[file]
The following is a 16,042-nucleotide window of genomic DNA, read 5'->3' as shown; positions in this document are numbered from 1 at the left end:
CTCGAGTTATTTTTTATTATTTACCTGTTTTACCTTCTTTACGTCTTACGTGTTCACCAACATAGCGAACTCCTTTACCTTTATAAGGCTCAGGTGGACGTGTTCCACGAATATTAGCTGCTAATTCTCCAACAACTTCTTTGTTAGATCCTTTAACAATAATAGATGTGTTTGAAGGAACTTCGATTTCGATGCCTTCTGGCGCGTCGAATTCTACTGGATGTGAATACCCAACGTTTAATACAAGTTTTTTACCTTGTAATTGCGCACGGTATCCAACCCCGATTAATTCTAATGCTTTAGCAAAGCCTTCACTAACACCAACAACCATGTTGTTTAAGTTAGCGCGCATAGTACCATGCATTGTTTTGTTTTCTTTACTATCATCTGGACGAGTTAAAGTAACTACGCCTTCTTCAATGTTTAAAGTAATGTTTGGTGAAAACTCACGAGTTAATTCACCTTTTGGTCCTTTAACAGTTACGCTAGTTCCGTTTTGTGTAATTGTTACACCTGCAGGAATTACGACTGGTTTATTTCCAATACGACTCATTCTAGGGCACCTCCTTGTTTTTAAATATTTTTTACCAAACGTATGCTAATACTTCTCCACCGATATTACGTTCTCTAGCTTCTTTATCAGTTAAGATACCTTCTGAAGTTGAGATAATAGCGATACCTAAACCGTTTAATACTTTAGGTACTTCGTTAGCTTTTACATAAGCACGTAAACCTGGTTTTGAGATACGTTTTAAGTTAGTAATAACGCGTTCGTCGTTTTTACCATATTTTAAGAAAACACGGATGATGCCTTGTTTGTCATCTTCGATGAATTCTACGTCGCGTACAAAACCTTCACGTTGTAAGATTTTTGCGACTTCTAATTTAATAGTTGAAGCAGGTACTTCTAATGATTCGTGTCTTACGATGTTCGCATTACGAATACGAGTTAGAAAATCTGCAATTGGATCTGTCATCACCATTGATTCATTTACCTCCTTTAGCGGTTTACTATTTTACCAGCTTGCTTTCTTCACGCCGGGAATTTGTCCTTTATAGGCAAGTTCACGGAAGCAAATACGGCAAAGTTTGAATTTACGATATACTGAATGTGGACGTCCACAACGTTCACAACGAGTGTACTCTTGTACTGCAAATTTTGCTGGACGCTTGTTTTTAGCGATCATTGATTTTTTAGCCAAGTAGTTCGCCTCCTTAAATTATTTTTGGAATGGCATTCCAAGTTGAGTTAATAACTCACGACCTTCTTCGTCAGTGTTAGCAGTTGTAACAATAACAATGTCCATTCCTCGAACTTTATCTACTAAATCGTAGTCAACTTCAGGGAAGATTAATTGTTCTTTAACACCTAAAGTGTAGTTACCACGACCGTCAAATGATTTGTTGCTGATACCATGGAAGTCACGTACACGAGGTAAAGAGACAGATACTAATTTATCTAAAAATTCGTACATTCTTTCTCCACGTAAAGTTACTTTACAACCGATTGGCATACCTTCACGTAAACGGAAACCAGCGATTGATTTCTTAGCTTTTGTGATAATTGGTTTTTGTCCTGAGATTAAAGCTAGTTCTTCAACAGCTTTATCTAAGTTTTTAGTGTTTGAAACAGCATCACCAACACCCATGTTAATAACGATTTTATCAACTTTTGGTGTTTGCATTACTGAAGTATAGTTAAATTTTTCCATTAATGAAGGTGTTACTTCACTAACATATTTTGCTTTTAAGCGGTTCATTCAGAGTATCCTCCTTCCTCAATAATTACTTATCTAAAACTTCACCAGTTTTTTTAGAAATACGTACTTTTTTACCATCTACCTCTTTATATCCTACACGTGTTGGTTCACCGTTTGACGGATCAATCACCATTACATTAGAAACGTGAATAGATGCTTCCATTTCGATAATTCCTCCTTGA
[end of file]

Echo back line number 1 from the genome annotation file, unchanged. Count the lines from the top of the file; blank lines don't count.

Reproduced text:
The following is a 16,042-nucleotide window of genomic DNA, read 5'->3' as shown; positions in this document are numbered from 1 at the left end: